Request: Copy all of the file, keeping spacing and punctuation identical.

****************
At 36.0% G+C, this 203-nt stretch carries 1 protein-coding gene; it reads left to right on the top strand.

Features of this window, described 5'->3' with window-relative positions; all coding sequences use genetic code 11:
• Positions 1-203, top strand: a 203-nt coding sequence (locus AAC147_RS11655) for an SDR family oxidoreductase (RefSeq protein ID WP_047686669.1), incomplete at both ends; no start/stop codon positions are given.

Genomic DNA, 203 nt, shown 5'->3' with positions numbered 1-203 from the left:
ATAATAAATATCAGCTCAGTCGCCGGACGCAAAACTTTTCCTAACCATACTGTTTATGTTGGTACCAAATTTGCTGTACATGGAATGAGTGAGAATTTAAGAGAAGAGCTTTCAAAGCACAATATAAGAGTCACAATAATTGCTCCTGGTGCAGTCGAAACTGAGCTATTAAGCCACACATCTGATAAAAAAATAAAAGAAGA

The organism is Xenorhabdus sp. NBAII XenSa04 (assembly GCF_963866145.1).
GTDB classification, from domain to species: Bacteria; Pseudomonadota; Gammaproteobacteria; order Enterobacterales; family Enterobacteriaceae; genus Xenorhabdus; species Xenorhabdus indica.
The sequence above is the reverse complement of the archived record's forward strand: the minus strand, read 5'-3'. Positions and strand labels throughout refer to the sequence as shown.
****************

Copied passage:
At 36.0% G+C, this 203-nt stretch carries 1 protein-coding gene; it reads left to right on the top strand.

Features of this window, described 5'->3' with window-relative positions; all coding sequences use genetic code 11:
• Positions 1-203, top strand: a 203-nt coding sequence (locus AAC147_RS11655) for an SDR family oxidoreductase (RefSeq protein ID WP_047686669.1), incomplete at both ends; no start/stop codon positions are given.

Genomic DNA, 203 nt, shown 5'->3' with positions numbered 1-203 from the left:
ATAATAAATATCAGCTCAGTCGCCGGACGCAAAACTTTTCCTAACCATACTGTTTATGTTGGTACCAAATTTGCTGTACATGGAATGAGTGAGAATTTAAGAGAAGAGCTTTCAAAGCACAATATAAGAGTCACAATAATTGCTCCTGGTGCAGTCGAAACTGAGCTATTAAGCCACACATCTGATAAAAAAATAAAAGAAGA

The organism is Xenorhabdus sp. NBAII XenSa04 (assembly GCF_963866145.1).
GTDB classification, from domain to species: Bacteria; Pseudomonadota; Gammaproteobacteria; order Enterobacterales; family Enterobacteriaceae; genus Xenorhabdus; species Xenorhabdus indica.
The sequence above is the reverse complement of the archived record's forward strand: the minus strand, read 5'-3'. Positions and strand labels throughout refer to the sequence as shown.